I ended up not visiting this place in 2010 not because I was afraid of the controversy, but because there were so many masjids for me to explore in the Nickel Dime (510 area code) that I couldn’t justify paying the toll to visit San Francisco more than a couple times during Ramadan.
I do know this masjid sprung out of the Jones St. congregation. I’m not from the Tenderloin, and nor do I visit either mosque regularly, so I’m not qualified to speak about the history of or beef between the two. I will point out that this mosque is literally on the next block; proximity tends to be a warning flag, because if the congregations got along, they would have formed one masjid. It was also curious to me that the attendance tonight here was higher than the attendance at Jones St. when I visited last week. However, that could be explained away by the fact that we’re in the middle of the last 10 days of Ramadan, which generally boost the already swelled attendance at any masjid.
The first thing you notice about this place, just like the Jones St. mosque, is its size. Wow, with such low rents, it’s no wonder the Tenderloin is becoming gentrified! However, the place was massive even when considering the undoubtedly low rent they’re paying. I mean, come on, it was 3x bigger than some South Bay masjids, and those communities are rolling in the dough!
The second thing I noticed about this place was the Pepsi vending machine they’ve had put in right next to the shoe racks. If I may, I’d like to take a stab as to why Pepsi and not Coke. A Palestinian friend of mine from college had an opinion about everything, especially world affairs. He drank Diet Pepsi instead of Diet Coke because, in his words, every Coke you buy is a bullet for the Israeli army. Well, then. Could the same mentality be driving the leadership at this masjid?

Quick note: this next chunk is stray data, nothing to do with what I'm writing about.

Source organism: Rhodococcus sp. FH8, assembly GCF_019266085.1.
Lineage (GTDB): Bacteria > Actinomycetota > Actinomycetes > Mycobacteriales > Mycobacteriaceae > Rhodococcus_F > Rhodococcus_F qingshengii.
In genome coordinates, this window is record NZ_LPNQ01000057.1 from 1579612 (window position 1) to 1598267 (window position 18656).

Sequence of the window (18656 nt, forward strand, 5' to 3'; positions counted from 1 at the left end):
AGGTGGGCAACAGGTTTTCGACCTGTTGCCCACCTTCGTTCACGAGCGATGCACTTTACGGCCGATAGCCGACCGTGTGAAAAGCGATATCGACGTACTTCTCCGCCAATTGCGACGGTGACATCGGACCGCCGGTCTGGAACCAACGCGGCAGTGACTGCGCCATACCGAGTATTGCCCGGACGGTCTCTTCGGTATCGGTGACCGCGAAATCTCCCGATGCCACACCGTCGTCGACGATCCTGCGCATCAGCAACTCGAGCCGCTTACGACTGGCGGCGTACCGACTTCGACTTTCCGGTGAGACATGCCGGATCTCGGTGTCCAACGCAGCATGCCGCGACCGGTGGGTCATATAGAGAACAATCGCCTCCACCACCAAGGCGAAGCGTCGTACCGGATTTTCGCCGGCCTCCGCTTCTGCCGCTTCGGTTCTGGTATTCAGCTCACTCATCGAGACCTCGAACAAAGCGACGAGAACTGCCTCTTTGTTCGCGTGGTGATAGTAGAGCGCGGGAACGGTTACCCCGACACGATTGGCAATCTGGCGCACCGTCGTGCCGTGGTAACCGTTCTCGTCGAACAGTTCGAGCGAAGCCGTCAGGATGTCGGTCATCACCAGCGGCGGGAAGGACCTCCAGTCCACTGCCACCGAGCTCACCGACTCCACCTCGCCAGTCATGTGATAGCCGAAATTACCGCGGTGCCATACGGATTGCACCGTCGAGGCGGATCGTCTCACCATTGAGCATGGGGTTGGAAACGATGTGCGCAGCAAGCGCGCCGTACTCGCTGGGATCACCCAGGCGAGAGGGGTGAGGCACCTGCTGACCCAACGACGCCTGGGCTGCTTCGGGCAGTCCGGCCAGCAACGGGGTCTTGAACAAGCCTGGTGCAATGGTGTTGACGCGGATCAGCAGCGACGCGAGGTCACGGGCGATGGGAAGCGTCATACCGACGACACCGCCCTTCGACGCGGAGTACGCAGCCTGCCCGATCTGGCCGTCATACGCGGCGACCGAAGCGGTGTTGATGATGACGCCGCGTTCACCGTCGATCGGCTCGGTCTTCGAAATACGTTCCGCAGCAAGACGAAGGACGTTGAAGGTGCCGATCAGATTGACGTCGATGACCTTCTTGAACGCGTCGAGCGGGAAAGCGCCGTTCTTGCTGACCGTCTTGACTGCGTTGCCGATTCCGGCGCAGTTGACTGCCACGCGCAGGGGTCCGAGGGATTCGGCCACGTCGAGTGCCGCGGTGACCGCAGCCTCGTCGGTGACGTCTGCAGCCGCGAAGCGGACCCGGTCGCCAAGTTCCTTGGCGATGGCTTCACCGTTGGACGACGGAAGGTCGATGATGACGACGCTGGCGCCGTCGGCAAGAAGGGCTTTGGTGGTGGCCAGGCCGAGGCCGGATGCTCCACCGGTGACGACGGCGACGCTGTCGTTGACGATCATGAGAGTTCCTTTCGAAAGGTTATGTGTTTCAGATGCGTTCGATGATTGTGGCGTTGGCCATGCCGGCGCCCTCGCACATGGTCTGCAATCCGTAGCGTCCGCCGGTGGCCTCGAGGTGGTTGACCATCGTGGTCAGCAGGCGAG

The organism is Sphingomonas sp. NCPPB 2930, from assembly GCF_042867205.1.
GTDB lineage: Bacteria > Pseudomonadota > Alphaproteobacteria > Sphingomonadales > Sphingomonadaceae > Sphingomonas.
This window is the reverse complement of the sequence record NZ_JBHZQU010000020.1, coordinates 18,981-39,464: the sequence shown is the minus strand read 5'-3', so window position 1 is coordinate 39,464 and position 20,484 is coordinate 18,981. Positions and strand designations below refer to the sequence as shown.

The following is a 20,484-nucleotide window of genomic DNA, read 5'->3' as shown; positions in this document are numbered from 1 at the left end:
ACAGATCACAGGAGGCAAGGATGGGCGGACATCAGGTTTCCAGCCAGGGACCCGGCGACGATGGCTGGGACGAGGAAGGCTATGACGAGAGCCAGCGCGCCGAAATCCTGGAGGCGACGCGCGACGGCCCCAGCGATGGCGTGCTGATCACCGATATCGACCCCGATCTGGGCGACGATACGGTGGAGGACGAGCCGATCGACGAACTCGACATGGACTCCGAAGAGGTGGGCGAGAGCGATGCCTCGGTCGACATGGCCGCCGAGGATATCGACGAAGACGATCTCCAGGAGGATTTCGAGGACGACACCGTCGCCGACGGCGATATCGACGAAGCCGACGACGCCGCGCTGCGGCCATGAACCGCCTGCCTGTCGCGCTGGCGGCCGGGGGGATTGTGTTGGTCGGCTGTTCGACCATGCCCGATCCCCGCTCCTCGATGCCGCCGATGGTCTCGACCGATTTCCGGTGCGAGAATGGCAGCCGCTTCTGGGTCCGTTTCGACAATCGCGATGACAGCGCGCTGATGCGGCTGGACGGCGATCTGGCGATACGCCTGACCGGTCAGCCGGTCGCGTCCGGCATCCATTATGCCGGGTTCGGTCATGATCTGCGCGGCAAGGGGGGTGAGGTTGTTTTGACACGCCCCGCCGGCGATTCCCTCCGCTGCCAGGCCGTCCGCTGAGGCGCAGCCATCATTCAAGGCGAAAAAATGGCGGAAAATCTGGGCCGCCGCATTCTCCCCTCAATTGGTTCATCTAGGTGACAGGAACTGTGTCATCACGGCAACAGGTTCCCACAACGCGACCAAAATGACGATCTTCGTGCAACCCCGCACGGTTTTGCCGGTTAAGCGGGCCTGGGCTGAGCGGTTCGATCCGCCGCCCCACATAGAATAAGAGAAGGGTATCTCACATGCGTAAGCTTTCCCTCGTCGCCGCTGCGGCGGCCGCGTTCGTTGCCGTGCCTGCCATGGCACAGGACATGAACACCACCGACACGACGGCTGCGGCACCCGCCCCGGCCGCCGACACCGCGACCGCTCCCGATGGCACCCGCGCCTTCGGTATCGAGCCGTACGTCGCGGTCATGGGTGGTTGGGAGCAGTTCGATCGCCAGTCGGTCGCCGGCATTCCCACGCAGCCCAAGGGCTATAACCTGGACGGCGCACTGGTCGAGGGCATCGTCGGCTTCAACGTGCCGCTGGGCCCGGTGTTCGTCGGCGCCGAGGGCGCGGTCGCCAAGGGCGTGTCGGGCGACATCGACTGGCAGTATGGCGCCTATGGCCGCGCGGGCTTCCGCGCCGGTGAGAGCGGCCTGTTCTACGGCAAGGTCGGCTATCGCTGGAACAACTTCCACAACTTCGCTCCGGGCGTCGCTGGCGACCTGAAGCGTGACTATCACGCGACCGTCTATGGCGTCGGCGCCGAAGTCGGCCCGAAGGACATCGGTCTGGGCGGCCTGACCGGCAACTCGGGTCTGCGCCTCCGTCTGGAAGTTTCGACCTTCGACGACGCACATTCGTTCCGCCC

Nothing really seemed too different about this masjid when compared to my hometown masjids. There was a banner with post-prayer duas which also hangs in SBIA, there were youth sitting along the walls under signs which explicitly told them not to (fire hazard and all) and the community was very diverse. Well, there were very few Desis, but that’s not surprising because Desis tend to stay away from mosques were taraweehs are only 8 rakats. You see, at these masjids, it takes them as long to do 8 rakats as it does a Desi masjid to do 20 rakats. Desis then prefer to go to the 20 rakat masjids because then they can finish 8 there quickly and bounce. So really, the issue isn’t whether the masjid does 8 or 20, it’s which masjid can get them home the soonest. Verily, Desis are the craftiest and wiliest of the Muslim ethnic groups.
The floors are covered with absolutely gorgeous, non-Persian rugs. At first I thought they were kilms, but they were too soft for that. In any case, what disappointed me was they had scarred the carpets by laying down tape to make the lines for prayer. I realize it’s important to make straight lines, but once you lay down tape on rug, you’ve effectively ruined it. Shame, really, such beautiful rugs.